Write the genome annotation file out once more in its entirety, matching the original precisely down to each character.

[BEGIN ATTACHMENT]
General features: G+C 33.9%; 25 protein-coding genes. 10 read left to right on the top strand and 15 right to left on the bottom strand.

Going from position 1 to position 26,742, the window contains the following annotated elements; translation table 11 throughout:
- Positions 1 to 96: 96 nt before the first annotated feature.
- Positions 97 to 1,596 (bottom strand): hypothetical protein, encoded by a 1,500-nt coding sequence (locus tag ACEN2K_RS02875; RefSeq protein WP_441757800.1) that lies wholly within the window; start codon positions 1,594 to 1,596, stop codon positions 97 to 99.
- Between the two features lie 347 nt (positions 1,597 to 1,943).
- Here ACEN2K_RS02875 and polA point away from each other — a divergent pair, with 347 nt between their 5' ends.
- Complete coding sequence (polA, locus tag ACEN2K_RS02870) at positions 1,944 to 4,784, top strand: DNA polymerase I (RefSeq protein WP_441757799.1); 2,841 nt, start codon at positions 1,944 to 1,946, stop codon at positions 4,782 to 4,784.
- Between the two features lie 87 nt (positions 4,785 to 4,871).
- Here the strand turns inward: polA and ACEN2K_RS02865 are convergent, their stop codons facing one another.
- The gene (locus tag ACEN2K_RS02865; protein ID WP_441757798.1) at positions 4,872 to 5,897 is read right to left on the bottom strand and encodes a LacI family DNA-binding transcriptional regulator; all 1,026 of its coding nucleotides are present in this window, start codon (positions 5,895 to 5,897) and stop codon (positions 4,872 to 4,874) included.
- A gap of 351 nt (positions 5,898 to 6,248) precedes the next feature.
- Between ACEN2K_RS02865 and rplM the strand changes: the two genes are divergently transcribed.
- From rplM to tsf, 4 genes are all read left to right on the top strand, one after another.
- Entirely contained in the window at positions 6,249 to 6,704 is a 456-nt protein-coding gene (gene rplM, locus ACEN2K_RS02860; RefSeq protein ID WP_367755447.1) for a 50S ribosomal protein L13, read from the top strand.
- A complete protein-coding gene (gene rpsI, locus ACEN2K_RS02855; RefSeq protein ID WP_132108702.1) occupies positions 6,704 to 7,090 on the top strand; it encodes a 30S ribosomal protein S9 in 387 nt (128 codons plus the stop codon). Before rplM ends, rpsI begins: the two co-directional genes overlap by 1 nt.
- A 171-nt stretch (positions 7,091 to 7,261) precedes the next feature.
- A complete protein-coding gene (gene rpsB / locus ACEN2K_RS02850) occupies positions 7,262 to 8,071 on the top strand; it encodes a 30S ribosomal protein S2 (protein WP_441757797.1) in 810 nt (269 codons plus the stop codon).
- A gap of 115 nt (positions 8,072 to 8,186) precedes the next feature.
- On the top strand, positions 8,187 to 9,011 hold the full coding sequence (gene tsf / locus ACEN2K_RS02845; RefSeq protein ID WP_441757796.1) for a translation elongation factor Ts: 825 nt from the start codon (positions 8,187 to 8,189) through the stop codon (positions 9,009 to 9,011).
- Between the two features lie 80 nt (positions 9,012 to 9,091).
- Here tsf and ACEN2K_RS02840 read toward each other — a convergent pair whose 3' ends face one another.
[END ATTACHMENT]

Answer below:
General features: G+C 33.9%; 25 protein-coding genes. 10 read left to right on the top strand and 15 right to left on the bottom strand.

Going from position 1 to position 26,742, the window contains the following annotated elements; translation table 11 throughout:
- Positions 1 to 96: 96 nt before the first annotated feature.
- Positions 97 to 1,596 (bottom strand): hypothetical protein, encoded by a 1,500-nt coding sequence (locus tag ACEN2K_RS02875; RefSeq protein WP_441757800.1) that lies wholly within the window; start codon positions 1,594 to 1,596, stop codon positions 97 to 99.
- Between the two features lie 347 nt (positions 1,597 to 1,943).
- Here ACEN2K_RS02875 and polA point away from each other — a divergent pair, with 347 nt between their 5' ends.
- Complete coding sequence (polA, locus tag ACEN2K_RS02870) at positions 1,944 to 4,784, top strand: DNA polymerase I (RefSeq protein WP_441757799.1); 2,841 nt, start codon at positions 1,944 to 1,946, stop codon at positions 4,782 to 4,784.
- Between the two features lie 87 nt (positions 4,785 to 4,871).
- Here the strand turns inward: polA and ACEN2K_RS02865 are convergent, their stop codons facing one another.
- The gene (locus tag ACEN2K_RS02865; protein ID WP_441757798.1) at positions 4,872 to 5,897 is read right to left on the bottom strand and encodes a LacI family DNA-binding transcriptional regulator; all 1,026 of its coding nucleotides are present in this window, start codon (positions 5,895 to 5,897) and stop codon (positions 4,872 to 4,874) included.
- A gap of 351 nt (positions 5,898 to 6,248) precedes the next feature.
- Between ACEN2K_RS02865 and rplM the strand changes: the two genes are divergently transcribed.
- From rplM to tsf, 4 genes are all read left to right on the top strand, one after another.
- Entirely contained in the window at positions 6,249 to 6,704 is a 456-nt protein-coding gene (gene rplM, locus ACEN2K_RS02860; RefSeq protein ID WP_367755447.1) for a 50S ribosomal protein L13, read from the top strand.
- A complete protein-coding gene (gene rpsI, locus ACEN2K_RS02855; RefSeq protein ID WP_132108702.1) occupies positions 6,704 to 7,090 on the top strand; it encodes a 30S ribosomal protein S9 in 387 nt (128 codons plus the stop codon). Before rplM ends, rpsI begins: the two co-directional genes overlap by 1 nt.
- A 171-nt stretch (positions 7,091 to 7,261) precedes the next feature.
- A complete protein-coding gene (gene rpsB / locus ACEN2K_RS02850) occupies positions 7,262 to 8,071 on the top strand; it encodes a 30S ribosomal protein S2 (protein WP_441757797.1) in 810 nt (269 codons plus the stop codon).
- A gap of 115 nt (positions 8,072 to 8,186) precedes the next feature.
- On the top strand, positions 8,187 to 9,011 hold the full coding sequence (gene tsf / locus ACEN2K_RS02845; RefSeq protein ID WP_441757796.1) for a translation elongation factor Ts: 825 nt from the start codon (positions 8,187 to 8,189) through the stop codon (positions 9,009 to 9,011).
- Between the two features lie 80 nt (positions 9,012 to 9,091).
- Here tsf and ACEN2K_RS02840 read toward each other — a convergent pair whose 3' ends face one another.